Katsu Kokichi lives in the last century of the Tokugawa dynasty, being born in 1802 and dying in 1850. The story of his life as written in the autobiography Musui’s Story (translated by Teruko Craig) portrays a waywards, mischievous, and misfit samurai. Despite being a samurai who fits none of the roles or the official state-sanctioned ideology of Tokugawa Japan, Kokichi is an excellent example of the surprising resilience and strength of the Tokugawa social system. His wayward behavior is ultimately constrained, and the escapades of his youth never seriously undermine the Shogunate’s system, even if they do go against samurai decorum. Given the dangers represented by young, idle, militarily-trained men in other systems, Kokichi’s antics seem to bring little effect upon the greater state. It demonstrates that although samurai and warriors in Tokugawa society were often contemptuous of the state-sanctioned morality, they were ultimately kept in check and the system survived their mild inconveniences. This unusual man provides an excellent window into how life was on the margins of respectable Japanese society.
Why do we know so much about Kokichi? Why did he decide to write an autobiography of himself? Kokichi explicitly avoids taking formal overt pride in his life, warning that one should not follow in his footsteps. He castigates much of his life, but the book can hardly be an exercise in showing the folly of his ways (even if he warns that they did contain folly) given that he also states that he has come out of the experience remarkably well at the ripe old age of forty-two. No, despite it all Kokichi writes out of a sense of pride in his achievements, at having done so much in his life that didn’t accord with the official line. In a way, it is this very tone and style which matches his life as a whole - - he is willing to allow just enough repentance and conformance to match official expectations, be it with his preface or conclusion, or with his seeming willingness to accept his imprisonment in a cage for 3 years, but combines this with a continual determination to flout its conventions. Both the framework of his story and the structure of his society bend under such an assault, but they do not break.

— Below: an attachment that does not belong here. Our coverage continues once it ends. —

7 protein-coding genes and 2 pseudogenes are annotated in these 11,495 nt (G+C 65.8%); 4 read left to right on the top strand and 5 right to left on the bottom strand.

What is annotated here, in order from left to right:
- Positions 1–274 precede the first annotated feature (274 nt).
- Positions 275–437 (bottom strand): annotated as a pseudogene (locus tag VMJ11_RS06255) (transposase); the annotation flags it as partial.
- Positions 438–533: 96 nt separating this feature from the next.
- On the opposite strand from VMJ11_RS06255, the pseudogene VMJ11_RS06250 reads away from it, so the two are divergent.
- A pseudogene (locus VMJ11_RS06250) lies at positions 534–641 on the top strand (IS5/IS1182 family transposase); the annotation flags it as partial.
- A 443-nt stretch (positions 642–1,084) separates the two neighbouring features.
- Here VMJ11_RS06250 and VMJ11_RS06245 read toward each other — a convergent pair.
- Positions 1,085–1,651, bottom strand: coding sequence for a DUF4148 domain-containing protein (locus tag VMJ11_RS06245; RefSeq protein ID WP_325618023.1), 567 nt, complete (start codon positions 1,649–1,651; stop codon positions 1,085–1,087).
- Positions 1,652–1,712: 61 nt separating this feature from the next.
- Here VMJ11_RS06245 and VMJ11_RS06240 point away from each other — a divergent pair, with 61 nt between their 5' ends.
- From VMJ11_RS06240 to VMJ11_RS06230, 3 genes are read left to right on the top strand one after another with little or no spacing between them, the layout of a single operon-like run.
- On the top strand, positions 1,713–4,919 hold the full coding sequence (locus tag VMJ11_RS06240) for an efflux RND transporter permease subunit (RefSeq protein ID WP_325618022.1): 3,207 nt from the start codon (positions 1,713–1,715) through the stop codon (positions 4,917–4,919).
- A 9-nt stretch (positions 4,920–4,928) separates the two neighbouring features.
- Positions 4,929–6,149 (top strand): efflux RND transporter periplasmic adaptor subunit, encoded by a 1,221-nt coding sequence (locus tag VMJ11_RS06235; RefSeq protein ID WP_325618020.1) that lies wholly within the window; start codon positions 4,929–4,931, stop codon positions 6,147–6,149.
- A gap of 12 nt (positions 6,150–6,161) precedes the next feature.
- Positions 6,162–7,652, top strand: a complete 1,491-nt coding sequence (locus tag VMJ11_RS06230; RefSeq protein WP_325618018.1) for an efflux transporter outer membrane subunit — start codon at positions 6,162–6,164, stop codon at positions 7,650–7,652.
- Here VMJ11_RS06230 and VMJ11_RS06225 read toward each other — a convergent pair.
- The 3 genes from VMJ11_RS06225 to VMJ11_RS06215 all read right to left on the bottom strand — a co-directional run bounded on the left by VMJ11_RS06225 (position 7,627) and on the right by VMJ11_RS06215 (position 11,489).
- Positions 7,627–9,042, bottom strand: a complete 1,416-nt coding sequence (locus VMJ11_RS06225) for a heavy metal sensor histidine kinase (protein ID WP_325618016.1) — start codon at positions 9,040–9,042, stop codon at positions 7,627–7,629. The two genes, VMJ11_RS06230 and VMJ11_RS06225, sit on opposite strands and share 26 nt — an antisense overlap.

This story opens with a preface which shows interest to appealing to the world at large - - he might address it to his children and grandchildren, but the writing is universalist, and the prologue clashes too much with the text to make the moral message it proclaims plausible. Instead, Kokichi’s objective is to justify himself to the world, to write for an audience of Japan as a whole and to explain his actions and his life. What the effects of this were upon his writing of the story, we can only ponder, but beyond the normal effort in an autobiography to reflect well on oneself, it also explains why the author is very eager to demonstrate that he is truly remorseful for the mistakes of his youth, and why he carefully emphasizes his remorse and understanding for penalties applied against him. That such a fiery and oft-unrepentant soul would accept so passively the punishment of being locked away in a cage the size of 3 tatami mats - - 54 square feet, or barely 7x7 feet - - is amazing, especially when he showed that he could remove bars from it and hence escape.
While Kokichi’s story seems to be truthful, it would seem likely that it had extensive selective memory of what his thoughts and feelings were at the time of the portrayed events. The situation from which he writes, under effective house arrest, would bear mentioning extensive parallels to this cage punishment, and his preface, conclusion, and cage scenes are the only times within the book where he ever truly expresses remorse for his erring ways. Perhaps, just like with the cage, Kokichi is not nearly as pleased with his house arrest as he makes his pretense, and this book is an attempt to strike back just as he had done in the rest of his life and break free of an otherwise domineering and constraining system. The combination of these distortions still leaves it as a reliable historical source - after all, Kokichi has little reason to lie about most of the details of quotidien life in Japan - but the reflections upon his life, preamble, and his supposed chagrin in scenes like that of the cage, are all ones that should be taken with skepticism.